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Trump’s Acting DOD Secretary Weighs In On A Cloud Contract Conservatives Loathe

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Chris White Tech Reporter
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Acting Department of Defense Secretary Patrick Shanahan supports a $10 billion winner-take-all cloud computing contract that conservatives oppose, a DOD spokesman told The Daily Caller News Foundation.

Amazon Web Services and Microsoft are jockeying for position to land the Joint Enterprise Defense Infrastructure (JEDI) contract, a program which may be the largest stand-alone technology contract the federal government has ever awarded. The DOD is expected to select a winner for the contract in mid-July, media reports show.

“His position is the same as the DoD position,” said Lt. Colonel Joe Buccino, a Public Affairs Officer who speaks on behalf of DOD Acting Secretary Patrick Shanahan. Shanahan is expected to face a tough confirmation hearing next week, and his position on JEDI could roil conservatives who believe it’s a bad idea to unify cloud services into one platform.

It’s become a controversial issue among some Republicans. Reps. Steve Womack of Arkansas and Tom Cole of Oklahoma, for instance, requested a probe in October 2018 into the Pentagon’s handling of the deal. This came after TheDCNF reported that an adviser to former Secretary of Defense James Mattis once consulted for Amazon Web Services through her firm.

IBM and Oracle, two of Amazon’s competitors in the cloud industry, filed protests in 2018 of the JEDI contract with the Government Accountability Office. (RELATED: Reps Call For Investigation Into Pentagon’s Handling Of Controversial $10 Billion Cloud Contract)

Defense Secretary James Mattis attends a meeting with President Donald Trump and congressional leadership in the Roosevelt Room at the White House on Nov. 28, 2017. (Photo by Kevin Dietsch-Pool/Getty Images)

Defense Secretary James Mattis attends a meeting with President Donald Trump and congressional leadership in the Roosevelt Room at the White House on Nov. 28, 2017. (Photo by Kevin Dietsch-Pool/Getty Images)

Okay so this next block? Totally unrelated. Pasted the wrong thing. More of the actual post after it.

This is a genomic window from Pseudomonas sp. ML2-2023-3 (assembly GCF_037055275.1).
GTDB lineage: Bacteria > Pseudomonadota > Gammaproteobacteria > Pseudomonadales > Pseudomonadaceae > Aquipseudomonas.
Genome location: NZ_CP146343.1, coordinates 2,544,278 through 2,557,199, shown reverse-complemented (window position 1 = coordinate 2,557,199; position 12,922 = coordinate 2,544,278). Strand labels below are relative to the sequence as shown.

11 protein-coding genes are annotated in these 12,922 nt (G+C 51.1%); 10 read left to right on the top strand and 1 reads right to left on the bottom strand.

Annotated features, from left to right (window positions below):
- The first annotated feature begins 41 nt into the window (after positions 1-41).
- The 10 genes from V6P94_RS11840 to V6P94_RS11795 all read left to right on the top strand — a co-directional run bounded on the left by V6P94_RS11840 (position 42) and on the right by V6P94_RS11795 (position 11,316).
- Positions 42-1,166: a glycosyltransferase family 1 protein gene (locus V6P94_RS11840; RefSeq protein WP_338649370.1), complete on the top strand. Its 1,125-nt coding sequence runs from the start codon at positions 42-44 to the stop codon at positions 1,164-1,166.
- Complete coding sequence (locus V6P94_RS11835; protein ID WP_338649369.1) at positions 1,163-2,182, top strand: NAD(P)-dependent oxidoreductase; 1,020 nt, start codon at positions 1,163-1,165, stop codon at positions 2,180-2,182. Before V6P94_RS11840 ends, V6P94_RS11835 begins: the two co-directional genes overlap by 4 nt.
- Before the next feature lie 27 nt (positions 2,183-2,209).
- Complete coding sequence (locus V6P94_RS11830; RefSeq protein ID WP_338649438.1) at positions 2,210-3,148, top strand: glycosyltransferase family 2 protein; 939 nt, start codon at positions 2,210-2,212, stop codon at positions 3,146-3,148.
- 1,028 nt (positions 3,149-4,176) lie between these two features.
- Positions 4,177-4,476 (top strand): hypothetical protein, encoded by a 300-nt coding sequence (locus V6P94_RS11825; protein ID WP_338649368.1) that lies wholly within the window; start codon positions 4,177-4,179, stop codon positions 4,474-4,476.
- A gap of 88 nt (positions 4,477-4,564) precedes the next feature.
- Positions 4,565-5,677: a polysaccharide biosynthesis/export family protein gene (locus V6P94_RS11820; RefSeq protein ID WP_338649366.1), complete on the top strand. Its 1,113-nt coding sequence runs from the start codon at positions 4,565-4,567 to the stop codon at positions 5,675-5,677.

“It has come to our attention through media reports that individuals who held, or hold, high-ranking positions in the Department have access to the specific contractor,” Womack and Cole wrote in a letter at the time to Department of Defense acting Inspector General Glenn Fine.

Experts in the tech industry questioned why the Pentagon chose to take the winner-take-all route for JEDI rather than following the standard of leveraging multiple cloud providers. Only Amazon and Microsoft hold the necessary certifications for the contract.

Conservative groups are skeptical as well.

“A contract of this magnitude should not be awarded as a sole source contract,” conservative groups wrote in a May 16 letter to Russel Vought, the acting director for the Office of Management and Budget. Citizens Against Government Waste, The American Conservative Union and The Taxpayers Protection Alliance were among the groups that signed the letter.

They added: “The use of multiple cloud solutions follows industry-wide best practices utilized by most Fortune 500 companies. Mr. Hodgkins (Trey Hodgkins of IT Alliance for Public Sector) noted that by using multiple providers, the cybersecurity and functionality of the JEDI system would be improved, costs would decrease through increased competition.”

Shanahan is likely to face push back during his confirmation to be DOD secretary. Two of the Democrats on the panel interviewing him – Sens. Elizabeth Warren of Massachusetts and Kirsten Gillibrand of New York – are running against Trump in 2020, meaning they will be looking for viral moments to exploit during the confirmation hearing.

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